During the rainy season in the Marange District of Mutare, high water often prevented students from attending school. The United Methodist Church in Zimbabwe decided to do something about the situation.
Recently, the church commissioned the new Nyadindwe Bridge to minimize disruption of classes during inclement weather.
The bridge was wholly funded by the United Methodist-related Marange High School to link the school, communities and businesses. Built at a cost of $45,000, the new structure was commissioned by Zimbabwe Episcopal Area Bishop Eben K. Nhiwatiwa.
During the commissioning ceremony, Nhiwatiwa encouraged the school to cooperate with local communities in addressing challenges.
“I … urge the School Development Authority to continue working with the locals in dealing with some problems that arise in our communities,” he said. The bishop noted that schoolchildren had struggled with crossing the flooded river during the rainy season.
“The old bridge was too low and would flood during rainy season making it impassable,” he said.
Zimbabwe experienced above-normal rainfall due to the effects of tropical cyclone Dineo in March 2017 resulting in severe floods affecting 36 districts in the country.
Nhiwatiwa said although the bridge was meant to link the two sides, it also carries a religious symbol of unity.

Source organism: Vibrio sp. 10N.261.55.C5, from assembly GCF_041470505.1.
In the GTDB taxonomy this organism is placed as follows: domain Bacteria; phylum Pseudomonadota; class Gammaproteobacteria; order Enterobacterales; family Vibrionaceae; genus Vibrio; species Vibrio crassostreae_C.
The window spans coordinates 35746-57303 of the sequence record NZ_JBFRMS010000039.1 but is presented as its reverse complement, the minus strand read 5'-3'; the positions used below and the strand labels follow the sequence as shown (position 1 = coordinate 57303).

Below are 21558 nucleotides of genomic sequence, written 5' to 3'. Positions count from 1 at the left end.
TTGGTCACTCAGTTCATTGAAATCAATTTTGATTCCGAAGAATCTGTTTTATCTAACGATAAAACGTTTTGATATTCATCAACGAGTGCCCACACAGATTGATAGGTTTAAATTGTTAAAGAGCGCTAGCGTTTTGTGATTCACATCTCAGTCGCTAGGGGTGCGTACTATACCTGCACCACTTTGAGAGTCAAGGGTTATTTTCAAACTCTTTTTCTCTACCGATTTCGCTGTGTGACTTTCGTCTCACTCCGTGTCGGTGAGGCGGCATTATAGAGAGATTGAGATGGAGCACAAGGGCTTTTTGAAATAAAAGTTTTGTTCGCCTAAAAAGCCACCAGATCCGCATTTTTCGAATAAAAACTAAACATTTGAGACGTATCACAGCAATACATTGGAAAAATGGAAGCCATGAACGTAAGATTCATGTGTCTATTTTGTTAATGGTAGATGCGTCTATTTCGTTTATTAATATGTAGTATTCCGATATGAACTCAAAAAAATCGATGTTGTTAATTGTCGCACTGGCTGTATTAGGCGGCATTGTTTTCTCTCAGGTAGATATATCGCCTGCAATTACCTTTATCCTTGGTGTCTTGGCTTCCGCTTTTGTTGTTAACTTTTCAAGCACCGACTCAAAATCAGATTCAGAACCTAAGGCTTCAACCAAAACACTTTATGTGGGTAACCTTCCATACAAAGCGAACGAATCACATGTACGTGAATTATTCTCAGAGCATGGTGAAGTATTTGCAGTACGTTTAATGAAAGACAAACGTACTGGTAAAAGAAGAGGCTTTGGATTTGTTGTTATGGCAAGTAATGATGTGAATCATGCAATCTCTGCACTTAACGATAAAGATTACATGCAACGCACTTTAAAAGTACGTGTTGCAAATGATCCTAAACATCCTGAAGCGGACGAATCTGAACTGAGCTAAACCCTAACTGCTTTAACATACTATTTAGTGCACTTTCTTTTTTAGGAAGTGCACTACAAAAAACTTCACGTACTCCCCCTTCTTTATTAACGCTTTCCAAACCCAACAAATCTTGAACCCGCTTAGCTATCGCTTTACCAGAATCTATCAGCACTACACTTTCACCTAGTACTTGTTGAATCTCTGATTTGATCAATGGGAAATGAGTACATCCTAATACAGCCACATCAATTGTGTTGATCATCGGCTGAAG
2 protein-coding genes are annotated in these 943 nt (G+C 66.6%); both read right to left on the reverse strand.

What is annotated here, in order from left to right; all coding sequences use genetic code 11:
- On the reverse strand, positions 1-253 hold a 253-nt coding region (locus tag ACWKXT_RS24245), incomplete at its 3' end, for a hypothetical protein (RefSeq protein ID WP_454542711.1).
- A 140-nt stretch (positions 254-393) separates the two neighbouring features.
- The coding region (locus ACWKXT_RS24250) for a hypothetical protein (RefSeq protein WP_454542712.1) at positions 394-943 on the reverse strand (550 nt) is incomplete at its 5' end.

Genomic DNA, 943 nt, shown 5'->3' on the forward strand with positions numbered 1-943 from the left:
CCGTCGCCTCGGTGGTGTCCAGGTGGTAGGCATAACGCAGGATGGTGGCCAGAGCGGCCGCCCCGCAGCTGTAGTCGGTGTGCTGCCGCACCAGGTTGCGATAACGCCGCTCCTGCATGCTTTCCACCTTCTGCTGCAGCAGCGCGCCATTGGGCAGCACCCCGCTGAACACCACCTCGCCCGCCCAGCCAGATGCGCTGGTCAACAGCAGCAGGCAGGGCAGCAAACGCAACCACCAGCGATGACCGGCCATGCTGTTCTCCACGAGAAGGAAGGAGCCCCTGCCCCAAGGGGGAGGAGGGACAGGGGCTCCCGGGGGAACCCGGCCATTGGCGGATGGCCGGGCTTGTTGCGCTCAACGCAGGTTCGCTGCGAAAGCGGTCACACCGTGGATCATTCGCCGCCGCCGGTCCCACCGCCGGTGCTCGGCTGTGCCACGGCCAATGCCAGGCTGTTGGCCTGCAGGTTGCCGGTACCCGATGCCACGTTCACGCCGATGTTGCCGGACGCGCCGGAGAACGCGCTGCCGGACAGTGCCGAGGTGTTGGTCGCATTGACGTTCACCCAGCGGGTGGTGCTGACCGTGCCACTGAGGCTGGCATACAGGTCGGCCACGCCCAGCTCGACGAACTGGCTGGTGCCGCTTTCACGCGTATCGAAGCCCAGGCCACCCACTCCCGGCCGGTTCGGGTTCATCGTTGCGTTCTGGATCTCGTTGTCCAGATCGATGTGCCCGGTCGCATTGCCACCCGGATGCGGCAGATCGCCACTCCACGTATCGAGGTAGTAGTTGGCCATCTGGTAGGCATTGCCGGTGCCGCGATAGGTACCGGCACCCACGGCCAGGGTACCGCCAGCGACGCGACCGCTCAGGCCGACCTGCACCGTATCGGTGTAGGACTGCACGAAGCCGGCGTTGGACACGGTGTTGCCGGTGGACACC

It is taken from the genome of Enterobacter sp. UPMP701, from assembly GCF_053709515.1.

“The Nyadindwe Bridge,” he said, “will unite our communities as people cross to either side, but also in religion, bridges can be spiritual, physical and mental in nature.”
The 65-foot-long bridge also was raised to 10 feet high to allow for improved underflow. The school will concentrate on maintaining the 1.5-mile feeder road that links the school and the communities. The school dates back to 1905 when the mission was established.
Marange High School Works supervisor Trymore Chemwandoita said the new bridge is a relief to communities as businesses would be suspended during the rainy season as well.
“When the river was flooded,” he said, “it would affect communication, but with the new bridge, the perennial problem of over a century now has been solved.”
Chemwandoita said it was disheartening to see the children missing lessons as a result of the floods. He was grateful to see the schools shifting from their traditional role of being academic to participation in infrastructure development in their communities.
“We are happy to see our schools taking a heed to (the) government call of infrastructure development as a priority,” he said.
Chingwe is communications coordinator for the Zimbabwe East Annual Conference.
News media contact: Vicki Brown at (615) 742-5470 or email@example.com. To read more United Methodist news, subscribe to the free Daily or Weekly Digests.